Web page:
Transmedia Writing

Stories told across multi-platform media environments — or transmedia stories as they are commonly called on the edge — require more complex writing. A story unfolds across diverse media with readers/viewers opting in to each layer.

At the same time, as writers we want to build an experience that satisfies casual consumers on the first level without requiring them to dig deeper into the media experience.

Writing for transmedia environments invokes a parallel to the classic journalistic pyramid style where details expand as a news story continues. Print journalists are trained to write so that areas can leave the story at any point fulfilled.

However, transmedia requires three dimensional thinking.

In essence, the audience drives where they want the story to go. Our job as writers is to empower them.

Jason Konopinski and I talked about this extensively in one of his recent podcasts.

A story can’t be linear in nature, rather it needs to allow for a reader/viewer to go in any direction they’d like across any media. The Walking Dead TV series — based off the comic book serial — was written to empower back stories with two-three minute webisodes.

Someone may view a TV program, but then read a book, and learn more. Their experience takes a horizontal leap when they visit the web site or YouTube and see outtakes.

Whether it is with photos, animation, comic books, or social media, the experience can go extends, in and out of your story arc, challenging media writers to become more like party hosts than a conventional storytellers.

That means transmedia writers should unfold a story with more than words. In essence, we have to master content creation in a variety of media.

In addition, as noted above, there will be casual viewers/readers, and most of them won’t want to access deeper levels of content. So as writers we need to build layers as rewards for the hungry die-hard fan. One could consider monetizing the story with deeper levels of engagement.

This is much like lead nurturing. In a marketing sense, I would consider the two to be analogous. Moving from the top of the sales funnel to a nurtured, qualified lead to closing a sale.

Consider how many bloggers give away free content, then monetize with deeper media experiences like webinars and books.

What do you think about transmedia writing for consumer media and in marketing?


  • I’m gonna have to use this as a resource with the project I’m working on with the MIT Media Lab regarding this very topic.

    • Ha, very cool! What’s the project? Sounds exciting.

      • It’s a study of the history of transmedia storytelling, with an emphasis on the sociological characteristics regardless of time or medium. It’s something I wrote on years ago when I was at the Museum in NYC, regarding early radio.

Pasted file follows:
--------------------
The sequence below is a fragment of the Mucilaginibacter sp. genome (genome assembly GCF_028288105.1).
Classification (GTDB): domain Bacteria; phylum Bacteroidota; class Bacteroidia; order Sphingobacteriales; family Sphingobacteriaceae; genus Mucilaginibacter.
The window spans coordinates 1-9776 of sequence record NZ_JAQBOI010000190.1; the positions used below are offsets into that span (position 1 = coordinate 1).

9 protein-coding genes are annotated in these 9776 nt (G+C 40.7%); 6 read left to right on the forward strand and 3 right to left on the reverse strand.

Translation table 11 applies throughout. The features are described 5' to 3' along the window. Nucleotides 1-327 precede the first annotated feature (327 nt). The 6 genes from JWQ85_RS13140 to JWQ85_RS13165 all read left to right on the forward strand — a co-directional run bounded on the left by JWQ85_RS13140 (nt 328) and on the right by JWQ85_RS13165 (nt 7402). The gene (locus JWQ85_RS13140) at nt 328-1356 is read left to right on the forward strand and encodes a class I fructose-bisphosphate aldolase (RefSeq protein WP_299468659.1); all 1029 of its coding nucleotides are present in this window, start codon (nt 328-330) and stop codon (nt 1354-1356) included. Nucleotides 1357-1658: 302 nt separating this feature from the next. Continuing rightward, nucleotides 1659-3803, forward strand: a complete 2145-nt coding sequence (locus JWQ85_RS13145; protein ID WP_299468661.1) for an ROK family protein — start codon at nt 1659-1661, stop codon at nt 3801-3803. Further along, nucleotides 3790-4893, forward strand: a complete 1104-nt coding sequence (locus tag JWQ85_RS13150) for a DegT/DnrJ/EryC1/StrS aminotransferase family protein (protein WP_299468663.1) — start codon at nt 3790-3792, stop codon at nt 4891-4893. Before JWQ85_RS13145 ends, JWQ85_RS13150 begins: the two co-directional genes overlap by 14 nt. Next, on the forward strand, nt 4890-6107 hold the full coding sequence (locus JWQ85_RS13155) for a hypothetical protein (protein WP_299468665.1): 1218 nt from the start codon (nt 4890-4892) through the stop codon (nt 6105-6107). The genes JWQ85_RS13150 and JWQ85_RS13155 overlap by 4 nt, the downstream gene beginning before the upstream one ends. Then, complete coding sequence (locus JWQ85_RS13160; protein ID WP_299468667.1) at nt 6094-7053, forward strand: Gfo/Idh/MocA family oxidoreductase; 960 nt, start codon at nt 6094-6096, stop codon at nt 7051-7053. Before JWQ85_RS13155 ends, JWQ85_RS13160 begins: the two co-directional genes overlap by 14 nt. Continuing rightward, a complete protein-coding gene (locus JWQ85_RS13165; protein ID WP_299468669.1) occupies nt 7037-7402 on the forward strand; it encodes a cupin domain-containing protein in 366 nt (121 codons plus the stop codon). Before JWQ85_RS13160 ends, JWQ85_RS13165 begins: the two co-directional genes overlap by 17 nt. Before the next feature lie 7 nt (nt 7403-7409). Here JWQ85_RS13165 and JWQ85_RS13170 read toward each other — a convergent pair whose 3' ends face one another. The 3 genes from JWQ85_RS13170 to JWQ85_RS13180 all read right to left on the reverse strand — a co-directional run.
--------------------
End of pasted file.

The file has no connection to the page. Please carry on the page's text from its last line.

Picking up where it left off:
• I think it is essential in an environment where the reader almost certainly engages and interacts with the message. Good post – requires some deep thinking to apply it!

    • I agree, it’s not a message tree, that’s for sure. I hope to experiment with it some more in the future.

  • I am no writer, I’ll never claim to be one. I do write a blog, but there is a huge difference.
    Telling a transmedia story is where that difference is most evident.., I believe.
    It takes skill to write like that, proper planning and cooperation too. I do like the idea. Especially when one is able to implement this on a small business scale.

    But, like I said, difficult to accomplish.

    • Yeah, I think I’m not there yet, either. I do want to get there, though. As a writer, I like the challenge!

      • You could try it out with a single project. Work it out on a whiteboard, see what elements need to go on which channel, would you use audio and/or video to support the whole thing.

        Taking a podcast as a starting point one could move to several blog posts and instagram or pinterest to sustain the story finishing of in a short video.

        Basically, writing a blog post is a (very) short project. Writing a story seems like a huge project (with some or many small projects).

        You could even write it across several blogs, with multiple bloggers.., that’ll be cool. Read one, move to another blog to read the second and so on, a hashtag on Twitter… Some planning…

        Ah well., just thinking out loud…

  • I love it! It’s another parallel to the idea of “playing with my words” – if you are putting yourself in the audience’s shoes and looking at the past and the future of the content you are wanting and trying to share with that audience, it becomes a way to use your words to create a whole new dynamic.

    I’d love to play with this more, as I’ve only played with this idea a bit … Social Media and the multiple platforms available make it both challenging and exciting to do this all in a larger scale!

    • It does seem like a fun green field to get involved in. I, too, hope to play with this some more in the future!

  • Pingback:Why I Draw Comics

    […] second reason is that the comics illustrate my belief in transmedia storytelling; that is, telling stories in different ways. When I draw a comic, I aim to tell a story in a single […]

  • Sounds like the rebirth of the serial.

  • I think Online Digital Marketing techniques are the missing ingredients that Transmedia and Interactive Storytelling need to move forwards towards the next stage with new innovative business models – talking of GREAT storytellers – if Hitchcock were alive today I think he’d be an online marketeer.!

  • Many franchises have adopted this method to further enhance their products. Pok√©mon is a prime example of this. The franchise spans several different media platforms from a card game to a TV series, with movies, action figures, stuffed animals, merchandise, electronics, and video games all in between.>Chris Carmichael Ubiquity Corp

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